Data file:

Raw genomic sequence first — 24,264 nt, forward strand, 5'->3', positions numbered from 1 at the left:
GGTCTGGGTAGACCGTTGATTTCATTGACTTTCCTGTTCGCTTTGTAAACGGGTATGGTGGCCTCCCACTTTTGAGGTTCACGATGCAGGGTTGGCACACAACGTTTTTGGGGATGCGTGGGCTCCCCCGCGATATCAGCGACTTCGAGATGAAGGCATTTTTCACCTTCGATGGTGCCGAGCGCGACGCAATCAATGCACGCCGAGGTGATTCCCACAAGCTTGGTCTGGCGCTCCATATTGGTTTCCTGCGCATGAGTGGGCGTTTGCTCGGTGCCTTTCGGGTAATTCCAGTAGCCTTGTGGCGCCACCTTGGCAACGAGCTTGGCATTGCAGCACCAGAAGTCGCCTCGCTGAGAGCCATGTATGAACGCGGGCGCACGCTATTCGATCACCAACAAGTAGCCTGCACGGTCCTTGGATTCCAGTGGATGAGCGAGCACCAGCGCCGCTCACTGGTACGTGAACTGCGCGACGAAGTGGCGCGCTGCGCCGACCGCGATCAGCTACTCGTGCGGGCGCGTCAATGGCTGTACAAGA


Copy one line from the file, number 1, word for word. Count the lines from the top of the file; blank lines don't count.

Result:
Raw genomic sequence first — 24,264 nt, forward strand, 5'->3', positions numbered from 1 at the left: